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Toward a new view of masculinity: an axe and a myth

On a cool, clear Saturday morning I was chopping wood. Chips and splinters sprayed as a neighbor peered over my fence in greeting. I welcomed him with dirt speckled face, an axe over my shoulder. He looked around; seeing the pile of split timber and my sweaty brow he congratulated me on the “man’s work.” I smiled with pride, initially unaware that he wasn’t congratulating me for hard work, but for my maleness—he was reveling in it.

My neighbor was well intentioned, but our idea of masculinity has been circumscribed by a false ideological construction. I wondered if he would have congratulated me on the laundry, dusting, and dishes that were started before the chore of “being a man.” I don’t blame him for this, but rather American society’s gender assumptions.

June is “Men’s Health Month,” a time when we are to look inward, contemplating prostate cancer, our testes, or sports related injuries. But being a healthy male should mean more than treating the concussions we received while playing football—it should be about treating the assumption that a healthy man should play football.

The “dominant man” is defined as being aggressive, physically strong, self-determining, and emotionally reserved. The recent film John Wick, epitomizes this narrative. The plot follows a skilled assassin who (like James Bond, Jason Bourne, Beatrix Kiddo, and many others) is a oneman army, an unstoppable force. In the film, Wick avenges his dog’s death and the theft of his vehicle by not merely killing, but methodically murdering countless men. His emotional release isn’t through tears or mourning – his sordid catharsis is found through brutal “manliness.”

Popular American film often represents a restrictive ideal of masculinity, and there are many other forms of media that perpetuate the myth (theartofmanliness.com, men’s magazines, body spray advertisements, the News, etc.). Indeed, there are many films, actors, and public commentators who challenge this stereotype, but the problem is that the myth still exists, is propagated, widely ignored, and effects modern society.

In 2011, the United States Department of Justice released statics showing that males comprised 90.5% of homicide offenders. Some would argue that this is the nature of men—that we are born violent—but we are not. There are many men in my life and in history who show compassion, a commitment to solidarity and community, and have emotional awareness. Men must be allowed to express communicatively—not through aggression.

American sentiment persuades a belief that the male character is defined as predatory, powerful and violent – figures to be idolized. This construction has created emotional problems, has influenced violence, and perpetuated feelings of inadequacy among men. The myth of manliness is a collective issue; it bolsters the fallacy that sex is relegated to arrangements of power in society.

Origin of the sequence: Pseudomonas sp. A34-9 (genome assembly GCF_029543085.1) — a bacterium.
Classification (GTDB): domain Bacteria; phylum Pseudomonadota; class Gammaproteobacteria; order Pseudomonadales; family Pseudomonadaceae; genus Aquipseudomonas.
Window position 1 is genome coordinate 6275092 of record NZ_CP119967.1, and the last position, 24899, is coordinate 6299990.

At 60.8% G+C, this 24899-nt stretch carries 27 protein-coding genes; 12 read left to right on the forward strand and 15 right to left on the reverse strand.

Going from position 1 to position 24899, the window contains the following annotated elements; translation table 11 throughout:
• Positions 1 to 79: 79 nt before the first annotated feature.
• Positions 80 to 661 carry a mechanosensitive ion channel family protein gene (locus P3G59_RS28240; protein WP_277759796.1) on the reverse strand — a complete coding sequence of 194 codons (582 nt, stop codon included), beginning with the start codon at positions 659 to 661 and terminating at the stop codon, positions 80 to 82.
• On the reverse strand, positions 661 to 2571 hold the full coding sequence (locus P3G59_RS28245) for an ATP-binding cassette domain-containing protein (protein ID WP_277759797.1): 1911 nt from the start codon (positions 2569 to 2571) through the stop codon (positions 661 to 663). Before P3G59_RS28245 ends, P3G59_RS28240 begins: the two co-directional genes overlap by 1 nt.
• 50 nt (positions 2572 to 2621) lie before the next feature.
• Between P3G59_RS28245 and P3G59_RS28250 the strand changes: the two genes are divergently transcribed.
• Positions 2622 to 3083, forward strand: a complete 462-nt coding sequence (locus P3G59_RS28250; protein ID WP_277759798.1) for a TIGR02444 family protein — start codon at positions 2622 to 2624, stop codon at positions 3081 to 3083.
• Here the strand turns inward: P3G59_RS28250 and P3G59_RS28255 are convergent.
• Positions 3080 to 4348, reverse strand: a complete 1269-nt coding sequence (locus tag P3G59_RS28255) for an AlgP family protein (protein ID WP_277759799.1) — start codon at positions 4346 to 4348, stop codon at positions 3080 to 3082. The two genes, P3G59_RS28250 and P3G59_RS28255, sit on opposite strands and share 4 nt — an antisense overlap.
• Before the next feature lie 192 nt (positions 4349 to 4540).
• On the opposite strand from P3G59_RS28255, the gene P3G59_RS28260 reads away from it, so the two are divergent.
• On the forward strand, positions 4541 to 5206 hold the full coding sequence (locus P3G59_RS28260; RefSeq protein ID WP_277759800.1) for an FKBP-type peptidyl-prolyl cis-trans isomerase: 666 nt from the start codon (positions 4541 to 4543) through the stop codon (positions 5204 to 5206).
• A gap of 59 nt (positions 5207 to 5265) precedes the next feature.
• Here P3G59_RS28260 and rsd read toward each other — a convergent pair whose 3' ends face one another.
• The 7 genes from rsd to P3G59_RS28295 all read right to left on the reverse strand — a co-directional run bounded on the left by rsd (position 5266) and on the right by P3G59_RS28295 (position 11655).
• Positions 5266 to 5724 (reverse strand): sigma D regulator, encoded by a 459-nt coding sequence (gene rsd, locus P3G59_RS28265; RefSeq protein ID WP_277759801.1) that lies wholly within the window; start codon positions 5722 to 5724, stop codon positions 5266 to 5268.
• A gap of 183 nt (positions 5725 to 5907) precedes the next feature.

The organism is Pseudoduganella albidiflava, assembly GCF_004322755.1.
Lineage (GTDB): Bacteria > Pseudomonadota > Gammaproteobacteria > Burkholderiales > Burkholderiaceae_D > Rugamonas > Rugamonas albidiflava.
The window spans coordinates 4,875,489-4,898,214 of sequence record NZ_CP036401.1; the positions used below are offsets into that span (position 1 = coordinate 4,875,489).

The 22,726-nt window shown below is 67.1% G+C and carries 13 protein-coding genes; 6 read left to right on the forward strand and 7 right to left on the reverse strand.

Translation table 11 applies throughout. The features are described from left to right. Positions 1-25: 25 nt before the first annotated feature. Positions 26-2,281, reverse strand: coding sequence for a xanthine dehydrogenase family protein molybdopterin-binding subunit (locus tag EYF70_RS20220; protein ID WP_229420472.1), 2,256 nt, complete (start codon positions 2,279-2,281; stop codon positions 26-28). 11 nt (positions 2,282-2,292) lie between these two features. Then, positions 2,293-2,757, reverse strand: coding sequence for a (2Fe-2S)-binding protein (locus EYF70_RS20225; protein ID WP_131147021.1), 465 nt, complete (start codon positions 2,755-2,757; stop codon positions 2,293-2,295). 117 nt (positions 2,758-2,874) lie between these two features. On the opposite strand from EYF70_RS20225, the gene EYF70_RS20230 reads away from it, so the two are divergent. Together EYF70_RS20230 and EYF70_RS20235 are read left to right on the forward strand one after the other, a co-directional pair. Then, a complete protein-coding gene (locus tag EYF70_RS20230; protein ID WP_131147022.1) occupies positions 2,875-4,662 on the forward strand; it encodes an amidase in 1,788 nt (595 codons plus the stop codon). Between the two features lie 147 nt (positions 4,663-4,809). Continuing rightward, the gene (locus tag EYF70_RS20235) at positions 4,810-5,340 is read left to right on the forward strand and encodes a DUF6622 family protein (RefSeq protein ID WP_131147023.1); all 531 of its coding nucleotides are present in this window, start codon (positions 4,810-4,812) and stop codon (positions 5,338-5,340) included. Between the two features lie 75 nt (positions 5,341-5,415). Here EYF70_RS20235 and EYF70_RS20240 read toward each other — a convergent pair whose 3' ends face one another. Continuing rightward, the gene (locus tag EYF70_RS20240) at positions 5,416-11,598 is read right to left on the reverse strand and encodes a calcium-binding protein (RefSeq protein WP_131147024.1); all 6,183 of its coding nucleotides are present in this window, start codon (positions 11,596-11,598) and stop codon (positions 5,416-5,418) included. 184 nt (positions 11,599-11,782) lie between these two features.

R.W. Connell defined “hegemonic masculinity” as a hierarchical positioning of sex according to male gender roles. Her argument suggests that by believing the ideal man is naturally violent and dominant, anyone defined as “other” is subordinated and innately less valuable.

A man who performs ballet, a man who cries, a man who doesn’t watch sports, a man who doesn’t fight, or is a stay-at-home dad, are examples of what might be considered “effeminate,” less than the ideal man. By negatively describing them as being “girly,” hegemonic masculinity simultaneously diminishes the value of some men and all women.

Gender hierarchies and stereotype reinforcement is imbedded in our culture. Television networks and shows frequently perpetuate the fallacy of the “ideal” man or woman. CW’s Arrow, FX’s Sons of Anarchy, ABC’s Modern Family, and many other popular shows portray their characters according to the stereotypes associated with masculinity and femininity. The Big Bang Theory, 2014’s number one television comedy, is a show that intentionally, frequently, and effectively reverses gender norms to elicit humor. It relies on the audience’s implicit understanding of assumed sexual categorization. While the comedic reversal of culturally accepted gender demonstrates the existence of the myth it also helps create a method that allows a new definition.

Redefining gender roles portrayed in mainstream media reinvents the ideological construction of gender, but it’s not enough. Through our voices, and by our actions, we can influence ideology, working together to eliminate assumptions about sex. Our society will become equally represented when everyone stands against the fallacies of gender and abrogates its ideological roles and hierarchies.

Keith lives and works in Olympia. He is currently completing an undergraduate degree at the Evergreen State College, and is passionate about sociocultural issues and change.

 

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